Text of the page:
Overview of Curriculum Subjects: Numeracy

Overview of Curriculum Subjects
 
Numeracy
 
We teach numeracy through a maths mastery approach. This approach means that teaching focuses on children mastering key concepts and building on their knowledge each year (a spiral curriculum!). Maths Mastery focuses on a child's ability to reason about a concept and make connections to other concepts.  It also focuses on procedural fluency with conceptual understanding, i.e. the understanding of how and why something in maths works.
 
Key Components of Maths Mastery
 
Talking in whole sentences: when giving an answer in a maths lesson, we encourage children to speak in whole sentences and use the correct vocabulary to explain their answers.
 
Stem sentences: these are often sentence starters which help children explain their thinking. Children can then use stem sentences to answer a question in a maths lesson.
 
Concrete. pictorial and abstract (CPA): this focuses on children learning new concepts through concrete resources (e.g. cubes, rekenreks, coins etc...) before they move to a pictorial representation of the concept. Finally, they explore the concept in a more abstract way.
 
Variation: for a child to understand a concept, they need to see variations of that concept. They need to see examples (e.g. different examples of a triangle) but also non-examples (e.g. shapes that are not a triangle and the reason why).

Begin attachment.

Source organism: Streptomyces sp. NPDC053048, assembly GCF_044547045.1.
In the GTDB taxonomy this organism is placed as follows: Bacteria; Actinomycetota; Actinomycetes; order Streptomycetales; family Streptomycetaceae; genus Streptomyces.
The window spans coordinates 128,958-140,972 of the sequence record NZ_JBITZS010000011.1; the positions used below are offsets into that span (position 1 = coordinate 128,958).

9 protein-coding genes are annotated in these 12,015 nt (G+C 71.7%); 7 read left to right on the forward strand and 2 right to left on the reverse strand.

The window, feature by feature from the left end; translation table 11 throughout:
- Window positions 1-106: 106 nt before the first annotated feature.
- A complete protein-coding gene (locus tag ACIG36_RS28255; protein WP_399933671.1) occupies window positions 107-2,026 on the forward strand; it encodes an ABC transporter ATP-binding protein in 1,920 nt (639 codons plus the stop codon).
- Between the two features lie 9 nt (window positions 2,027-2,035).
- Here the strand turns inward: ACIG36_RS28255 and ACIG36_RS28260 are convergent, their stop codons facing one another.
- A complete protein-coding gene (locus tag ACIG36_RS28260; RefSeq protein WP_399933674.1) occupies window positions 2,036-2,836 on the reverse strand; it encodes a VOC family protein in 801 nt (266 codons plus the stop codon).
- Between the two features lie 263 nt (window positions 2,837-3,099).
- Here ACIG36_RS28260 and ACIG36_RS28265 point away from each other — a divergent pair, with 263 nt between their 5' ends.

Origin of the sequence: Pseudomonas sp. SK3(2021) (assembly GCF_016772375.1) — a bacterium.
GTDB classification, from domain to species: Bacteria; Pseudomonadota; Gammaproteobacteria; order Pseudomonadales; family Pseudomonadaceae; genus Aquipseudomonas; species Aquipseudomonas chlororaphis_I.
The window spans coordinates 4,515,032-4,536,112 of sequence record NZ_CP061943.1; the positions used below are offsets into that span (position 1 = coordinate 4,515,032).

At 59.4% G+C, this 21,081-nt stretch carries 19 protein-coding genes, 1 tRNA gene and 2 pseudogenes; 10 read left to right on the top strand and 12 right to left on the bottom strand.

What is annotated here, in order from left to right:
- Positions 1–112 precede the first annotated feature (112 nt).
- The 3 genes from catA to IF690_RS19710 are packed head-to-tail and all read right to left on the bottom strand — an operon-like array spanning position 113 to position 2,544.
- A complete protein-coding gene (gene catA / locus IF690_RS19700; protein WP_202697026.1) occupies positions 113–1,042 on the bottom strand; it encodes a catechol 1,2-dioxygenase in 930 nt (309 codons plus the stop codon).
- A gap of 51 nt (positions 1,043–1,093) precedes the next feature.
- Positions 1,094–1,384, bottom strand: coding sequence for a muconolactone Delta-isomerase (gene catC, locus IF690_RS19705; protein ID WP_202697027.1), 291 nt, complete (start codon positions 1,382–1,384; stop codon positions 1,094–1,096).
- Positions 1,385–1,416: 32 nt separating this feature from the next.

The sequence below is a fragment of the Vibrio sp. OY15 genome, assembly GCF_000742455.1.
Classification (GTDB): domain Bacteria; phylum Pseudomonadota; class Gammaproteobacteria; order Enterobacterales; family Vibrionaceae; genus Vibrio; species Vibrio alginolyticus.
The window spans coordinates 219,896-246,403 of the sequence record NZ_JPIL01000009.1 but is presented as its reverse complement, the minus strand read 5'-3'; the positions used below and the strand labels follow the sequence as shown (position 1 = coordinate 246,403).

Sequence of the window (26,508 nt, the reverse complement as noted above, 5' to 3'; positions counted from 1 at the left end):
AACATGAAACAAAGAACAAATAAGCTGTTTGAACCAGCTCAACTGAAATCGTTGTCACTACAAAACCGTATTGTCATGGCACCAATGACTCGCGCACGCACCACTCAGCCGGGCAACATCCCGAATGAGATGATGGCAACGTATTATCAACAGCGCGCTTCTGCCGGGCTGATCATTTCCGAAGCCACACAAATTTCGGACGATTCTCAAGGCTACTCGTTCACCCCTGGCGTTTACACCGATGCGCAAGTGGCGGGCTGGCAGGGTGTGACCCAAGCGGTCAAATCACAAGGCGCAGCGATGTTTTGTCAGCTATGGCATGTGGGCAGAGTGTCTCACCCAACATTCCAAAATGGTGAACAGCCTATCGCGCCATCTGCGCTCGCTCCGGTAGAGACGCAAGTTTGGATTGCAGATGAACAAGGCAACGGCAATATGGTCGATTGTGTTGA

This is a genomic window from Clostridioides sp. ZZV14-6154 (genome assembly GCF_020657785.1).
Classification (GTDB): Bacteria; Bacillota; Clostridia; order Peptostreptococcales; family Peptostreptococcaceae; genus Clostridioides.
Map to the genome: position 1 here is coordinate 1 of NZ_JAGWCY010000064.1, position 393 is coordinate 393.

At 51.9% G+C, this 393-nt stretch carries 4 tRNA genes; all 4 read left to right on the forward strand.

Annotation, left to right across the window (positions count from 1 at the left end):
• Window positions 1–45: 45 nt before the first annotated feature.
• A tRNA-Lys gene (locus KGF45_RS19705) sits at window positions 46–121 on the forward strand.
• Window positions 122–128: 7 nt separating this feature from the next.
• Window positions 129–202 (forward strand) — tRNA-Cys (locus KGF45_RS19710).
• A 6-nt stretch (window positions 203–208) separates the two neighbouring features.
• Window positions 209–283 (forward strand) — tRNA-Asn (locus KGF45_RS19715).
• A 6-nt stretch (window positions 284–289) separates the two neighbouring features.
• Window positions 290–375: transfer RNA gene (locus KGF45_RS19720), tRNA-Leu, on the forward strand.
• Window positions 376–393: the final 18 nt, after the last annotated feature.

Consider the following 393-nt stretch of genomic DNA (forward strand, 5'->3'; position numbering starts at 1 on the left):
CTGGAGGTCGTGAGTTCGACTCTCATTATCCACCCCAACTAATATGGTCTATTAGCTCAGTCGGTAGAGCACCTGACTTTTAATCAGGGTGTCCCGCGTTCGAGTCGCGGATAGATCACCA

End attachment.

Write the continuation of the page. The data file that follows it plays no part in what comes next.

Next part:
Fluency: it is important that children can recall mathematical facts and concepts without thinking. In particular, this includes number bonds (e.g. 4+2; 7-9; 12-4; 14+6), subitising (to recall mathematics facts and concepts without thinking) and times tables. With fluency, children can use their number sense to solve problems Fluency is knowledge in the long term memory which then frees up the working memory to solve problems in maths.
 
Early number knowledge: we use Numberblocks (see link below) to support children's understanding of number and, in particular, number bonds.